YOU ASK! WE ANSWER! YOU DECIDE!
By Callie Gordon, Lillie-Beth Brinkman, Helen Ford Wallace
QUESTION: Are watches obsolete? I was recently at a dinner with several people. Two of the women kept looking at their cellphones (to check the time, they said), but I felt like they were taking a quick look at their text messages. It was annoying and distracting. Am I wrong to think cellphones should be put away during a lovely dinner and if you need to check the time, look at your watch.
CALLIE’S ANSWER: Today people do business through email and checking their phone is part of their job. No one is trying to be rude. Sorry. It is now part of our culture and immediate response is sometimes needed or required.
LILLIE-BETH’S ANSWER: People are more distracted these days, and yes, cellphones have replaced watches as a timekeeper for many people — after all, they reset themselves and are accurate. And yes, people may miss out on a meaningful time with friends by being in constant communication with the world beyond their immediate one, thanks to cellphones.
However, that doesn’t mean you have to live like that or stay upset with those who do.
Keep in mind that sometimes the cellphone is the tool that allows people to get away from work or their families long enough to steal dinner with friends. By staying in touch with people who are counting on them, your friends might get some time with you that they wouldn’t normally have. Parents often need to be available to children at home or with a sitter. Others have something going on at work that needs attention. It would be nice if people who fall in a group like this explained why their phones were out so you would understand or if they involved you in their social media conversations somehow.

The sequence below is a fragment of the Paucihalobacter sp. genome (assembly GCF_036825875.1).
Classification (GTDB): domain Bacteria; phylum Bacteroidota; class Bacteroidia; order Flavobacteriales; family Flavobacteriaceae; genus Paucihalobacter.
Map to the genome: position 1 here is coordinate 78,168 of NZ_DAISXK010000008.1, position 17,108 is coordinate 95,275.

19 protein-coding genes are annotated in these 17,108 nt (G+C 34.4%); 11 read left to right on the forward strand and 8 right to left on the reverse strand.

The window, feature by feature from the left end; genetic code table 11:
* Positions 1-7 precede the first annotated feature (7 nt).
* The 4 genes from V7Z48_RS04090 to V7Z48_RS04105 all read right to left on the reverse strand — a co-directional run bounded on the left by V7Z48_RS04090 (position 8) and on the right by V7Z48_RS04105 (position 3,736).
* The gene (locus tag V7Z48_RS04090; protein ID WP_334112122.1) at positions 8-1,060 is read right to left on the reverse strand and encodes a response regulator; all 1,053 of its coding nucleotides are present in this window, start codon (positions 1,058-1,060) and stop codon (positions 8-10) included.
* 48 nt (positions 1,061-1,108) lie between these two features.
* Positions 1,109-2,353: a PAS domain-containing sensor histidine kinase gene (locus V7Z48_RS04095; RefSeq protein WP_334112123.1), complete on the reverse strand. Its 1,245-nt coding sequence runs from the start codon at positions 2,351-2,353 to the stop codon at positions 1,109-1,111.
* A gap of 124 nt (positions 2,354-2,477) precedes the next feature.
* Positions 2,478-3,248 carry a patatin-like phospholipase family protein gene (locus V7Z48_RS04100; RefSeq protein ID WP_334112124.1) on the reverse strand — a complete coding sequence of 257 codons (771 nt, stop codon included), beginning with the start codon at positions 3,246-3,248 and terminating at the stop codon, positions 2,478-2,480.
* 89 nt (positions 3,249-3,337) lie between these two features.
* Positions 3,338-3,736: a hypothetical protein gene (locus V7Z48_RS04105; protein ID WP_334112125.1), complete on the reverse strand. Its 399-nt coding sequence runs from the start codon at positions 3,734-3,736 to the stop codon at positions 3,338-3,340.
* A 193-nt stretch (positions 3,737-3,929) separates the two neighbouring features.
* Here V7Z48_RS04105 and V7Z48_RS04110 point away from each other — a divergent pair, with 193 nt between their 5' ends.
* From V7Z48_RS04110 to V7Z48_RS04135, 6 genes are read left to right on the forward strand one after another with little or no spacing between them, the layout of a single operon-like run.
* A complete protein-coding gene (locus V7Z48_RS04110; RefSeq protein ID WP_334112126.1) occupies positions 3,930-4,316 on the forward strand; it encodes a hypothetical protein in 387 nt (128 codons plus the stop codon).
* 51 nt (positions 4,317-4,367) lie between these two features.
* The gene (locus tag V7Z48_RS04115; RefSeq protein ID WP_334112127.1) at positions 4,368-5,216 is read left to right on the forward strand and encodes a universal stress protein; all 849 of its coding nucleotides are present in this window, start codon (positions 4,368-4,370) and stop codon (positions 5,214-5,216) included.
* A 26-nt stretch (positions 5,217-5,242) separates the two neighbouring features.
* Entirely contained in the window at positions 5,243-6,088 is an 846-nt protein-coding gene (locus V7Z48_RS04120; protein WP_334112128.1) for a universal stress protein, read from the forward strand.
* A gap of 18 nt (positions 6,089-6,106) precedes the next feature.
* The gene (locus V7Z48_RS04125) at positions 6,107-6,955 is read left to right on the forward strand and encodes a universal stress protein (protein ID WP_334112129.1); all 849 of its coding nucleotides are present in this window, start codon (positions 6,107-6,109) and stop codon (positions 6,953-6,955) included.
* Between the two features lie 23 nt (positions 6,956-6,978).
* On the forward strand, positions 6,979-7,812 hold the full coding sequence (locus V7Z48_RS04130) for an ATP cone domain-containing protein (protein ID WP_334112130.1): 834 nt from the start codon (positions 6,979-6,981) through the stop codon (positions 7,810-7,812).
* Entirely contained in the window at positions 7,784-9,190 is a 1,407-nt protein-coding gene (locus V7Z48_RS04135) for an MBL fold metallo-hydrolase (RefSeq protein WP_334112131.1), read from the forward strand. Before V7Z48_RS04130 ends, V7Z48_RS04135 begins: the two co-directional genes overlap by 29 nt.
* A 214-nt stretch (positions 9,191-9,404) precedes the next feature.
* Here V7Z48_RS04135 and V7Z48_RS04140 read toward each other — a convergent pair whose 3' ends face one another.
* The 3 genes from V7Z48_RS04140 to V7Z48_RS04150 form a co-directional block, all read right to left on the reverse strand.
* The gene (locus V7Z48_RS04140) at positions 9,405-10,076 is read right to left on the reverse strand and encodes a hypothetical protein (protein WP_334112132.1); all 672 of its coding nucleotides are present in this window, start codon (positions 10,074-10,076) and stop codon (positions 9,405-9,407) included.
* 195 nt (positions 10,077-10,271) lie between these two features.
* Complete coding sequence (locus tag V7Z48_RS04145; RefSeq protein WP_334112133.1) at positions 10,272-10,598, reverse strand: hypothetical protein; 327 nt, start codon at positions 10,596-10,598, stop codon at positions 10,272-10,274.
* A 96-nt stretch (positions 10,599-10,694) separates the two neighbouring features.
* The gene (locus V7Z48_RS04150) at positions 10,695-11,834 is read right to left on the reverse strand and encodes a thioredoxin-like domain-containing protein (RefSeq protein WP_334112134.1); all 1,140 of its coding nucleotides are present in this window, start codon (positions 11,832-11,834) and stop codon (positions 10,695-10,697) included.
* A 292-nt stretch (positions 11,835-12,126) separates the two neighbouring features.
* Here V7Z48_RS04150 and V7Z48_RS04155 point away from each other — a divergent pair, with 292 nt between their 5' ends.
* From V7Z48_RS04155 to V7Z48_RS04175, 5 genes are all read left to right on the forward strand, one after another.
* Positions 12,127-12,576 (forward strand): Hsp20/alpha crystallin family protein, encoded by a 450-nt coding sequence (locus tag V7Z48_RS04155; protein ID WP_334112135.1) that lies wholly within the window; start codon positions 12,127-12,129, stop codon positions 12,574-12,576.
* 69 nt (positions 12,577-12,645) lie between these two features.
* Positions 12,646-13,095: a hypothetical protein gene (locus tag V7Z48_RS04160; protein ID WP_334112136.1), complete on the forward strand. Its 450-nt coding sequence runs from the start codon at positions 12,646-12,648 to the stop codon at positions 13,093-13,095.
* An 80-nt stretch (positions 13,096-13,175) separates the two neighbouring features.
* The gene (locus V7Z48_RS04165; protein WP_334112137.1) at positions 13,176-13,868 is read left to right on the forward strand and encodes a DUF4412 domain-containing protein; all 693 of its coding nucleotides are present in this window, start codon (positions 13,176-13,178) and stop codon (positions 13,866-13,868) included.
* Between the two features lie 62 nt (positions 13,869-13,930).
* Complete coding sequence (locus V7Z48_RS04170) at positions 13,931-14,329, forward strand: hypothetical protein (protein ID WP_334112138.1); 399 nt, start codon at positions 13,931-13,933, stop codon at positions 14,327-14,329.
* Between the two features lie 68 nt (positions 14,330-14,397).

It is a bit jarring to have dinner with someone who checks messages more than a few times, and that behavior can make a person feel like they are unimportant when they sit there silently while another friend returns lengthy texts. We all need to remember the importance of staying present and attentive to the friends who are sitting at the same table with us, even though there is a lot competing for our attention.
But all you can do is be mindful of your own use of a cell phone with friends, accept some interruptions and enjoy the time with them anyway.
HELEN’S ANSWER: Unless you have an appointment immediately following dinner and you have told your group that you have to watch the time so you won’t be late or have an emergency telephone call you need to make, it is very rude to continue checking your watch OR your cell phone during dinner with acquaintances or friends or family members.
GUEST’S ANSWER: Mary McReynolds, book author: One should be discreet when checking one’s watch at social events and invisible using cell phones in public. In my opinion, cell phones should be used for emergencies only and left in the car while attending social functions, especially a lovely dinner that hosts have taken the time and effort to prepare.
The level of rudeness among many “cell-ists” is becoming epidemic and also dangerous on the road, with drivers juggling keypads the size of lipstick tubes. Also, trust me: No one wants to hear cellphone users cataloguing, broadcasting and otherwise proclaiming their presence in stores while shopping.
Good sense and good manners should accompany the use of cellphones. The worst is to hear the things go off in church. Put the mobile phones away when in public. And if you want to discuss, I’ll only be too glad to text you.
Signed, Mary McReynolds, Cellmudgeon of the first order
Callie Gordon is 20-something; Lillie-Beth Brinkman is in her 40s; and social columnist Helen Ford Wallace is 60-plus. You’ll also find a guest answer. To ask an etiquette question, email firstname.lastname@example.org.